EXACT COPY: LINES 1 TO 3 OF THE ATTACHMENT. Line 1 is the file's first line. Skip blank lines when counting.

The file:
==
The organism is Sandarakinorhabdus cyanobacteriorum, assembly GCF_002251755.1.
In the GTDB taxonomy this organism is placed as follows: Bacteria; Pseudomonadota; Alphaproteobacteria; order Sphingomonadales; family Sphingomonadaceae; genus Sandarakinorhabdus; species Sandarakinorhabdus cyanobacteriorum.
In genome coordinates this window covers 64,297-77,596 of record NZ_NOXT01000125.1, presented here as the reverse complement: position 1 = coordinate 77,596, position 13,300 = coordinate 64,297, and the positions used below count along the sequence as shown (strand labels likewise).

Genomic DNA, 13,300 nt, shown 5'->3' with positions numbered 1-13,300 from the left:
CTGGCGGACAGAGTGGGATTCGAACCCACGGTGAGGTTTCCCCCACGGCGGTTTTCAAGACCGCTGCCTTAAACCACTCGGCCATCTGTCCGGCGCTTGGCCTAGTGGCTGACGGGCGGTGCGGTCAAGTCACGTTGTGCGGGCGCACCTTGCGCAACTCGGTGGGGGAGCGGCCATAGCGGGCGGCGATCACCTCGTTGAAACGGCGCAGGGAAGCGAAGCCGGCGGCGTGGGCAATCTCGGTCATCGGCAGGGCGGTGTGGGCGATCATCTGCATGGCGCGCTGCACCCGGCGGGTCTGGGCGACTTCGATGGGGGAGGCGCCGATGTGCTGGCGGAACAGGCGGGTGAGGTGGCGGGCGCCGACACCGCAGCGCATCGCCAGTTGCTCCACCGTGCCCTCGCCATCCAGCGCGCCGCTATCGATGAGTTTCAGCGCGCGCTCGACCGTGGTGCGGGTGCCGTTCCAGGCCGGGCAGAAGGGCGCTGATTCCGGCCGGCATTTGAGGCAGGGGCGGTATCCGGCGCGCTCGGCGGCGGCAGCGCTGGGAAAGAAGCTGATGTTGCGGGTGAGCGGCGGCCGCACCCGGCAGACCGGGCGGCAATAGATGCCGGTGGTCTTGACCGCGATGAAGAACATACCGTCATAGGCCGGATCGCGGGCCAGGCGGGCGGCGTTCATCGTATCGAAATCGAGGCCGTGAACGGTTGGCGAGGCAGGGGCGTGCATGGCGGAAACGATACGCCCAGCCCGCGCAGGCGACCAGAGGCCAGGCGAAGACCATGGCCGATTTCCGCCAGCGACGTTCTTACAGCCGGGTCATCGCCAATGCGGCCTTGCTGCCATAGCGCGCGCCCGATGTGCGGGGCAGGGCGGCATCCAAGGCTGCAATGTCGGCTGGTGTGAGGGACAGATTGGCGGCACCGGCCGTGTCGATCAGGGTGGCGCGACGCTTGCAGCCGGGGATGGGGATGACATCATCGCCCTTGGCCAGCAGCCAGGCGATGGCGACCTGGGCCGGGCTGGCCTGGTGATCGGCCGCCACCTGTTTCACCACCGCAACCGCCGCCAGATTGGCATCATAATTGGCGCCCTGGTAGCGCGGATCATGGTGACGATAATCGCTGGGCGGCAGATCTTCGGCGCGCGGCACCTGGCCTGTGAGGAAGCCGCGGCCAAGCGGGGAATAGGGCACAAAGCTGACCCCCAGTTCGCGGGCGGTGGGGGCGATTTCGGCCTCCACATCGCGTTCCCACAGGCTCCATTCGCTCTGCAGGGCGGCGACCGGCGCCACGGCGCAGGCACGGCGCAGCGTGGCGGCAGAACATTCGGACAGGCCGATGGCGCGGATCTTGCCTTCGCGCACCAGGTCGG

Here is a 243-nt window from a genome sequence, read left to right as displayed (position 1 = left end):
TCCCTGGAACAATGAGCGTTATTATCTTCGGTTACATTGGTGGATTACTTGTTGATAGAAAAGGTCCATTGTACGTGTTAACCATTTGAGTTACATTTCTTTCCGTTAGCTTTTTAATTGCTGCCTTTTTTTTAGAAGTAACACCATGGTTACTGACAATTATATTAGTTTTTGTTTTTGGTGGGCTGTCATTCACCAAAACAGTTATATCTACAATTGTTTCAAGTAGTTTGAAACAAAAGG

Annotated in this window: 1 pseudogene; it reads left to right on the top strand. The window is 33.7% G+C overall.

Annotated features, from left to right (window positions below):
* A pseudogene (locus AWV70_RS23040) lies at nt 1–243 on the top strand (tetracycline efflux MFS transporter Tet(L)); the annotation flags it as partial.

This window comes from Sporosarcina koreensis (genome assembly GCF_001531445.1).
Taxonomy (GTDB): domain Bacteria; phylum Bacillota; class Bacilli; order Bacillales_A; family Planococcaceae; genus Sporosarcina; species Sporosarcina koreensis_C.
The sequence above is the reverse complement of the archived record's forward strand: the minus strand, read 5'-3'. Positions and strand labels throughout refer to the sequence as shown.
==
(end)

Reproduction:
The organism is Sandarakinorhabdus cyanobacteriorum, assembly GCF_002251755.1.
In the GTDB taxonomy this organism is placed as follows: Bacteria; Pseudomonadota; Alphaproteobacteria; order Sphingomonadales; family Sphingomonadaceae; genus Sandarakinorhabdus; species Sandarakinorhabdus cyanobacteriorum.
In genome coordinates this window covers 64,297-77,596 of record NZ_NOXT01000125.1, presented here as the reverse complement: position 1 = coordinate 77,596, position 13,300 = coordinate 64,297, and the positions used below count along the sequence as shown (strand labels likewise).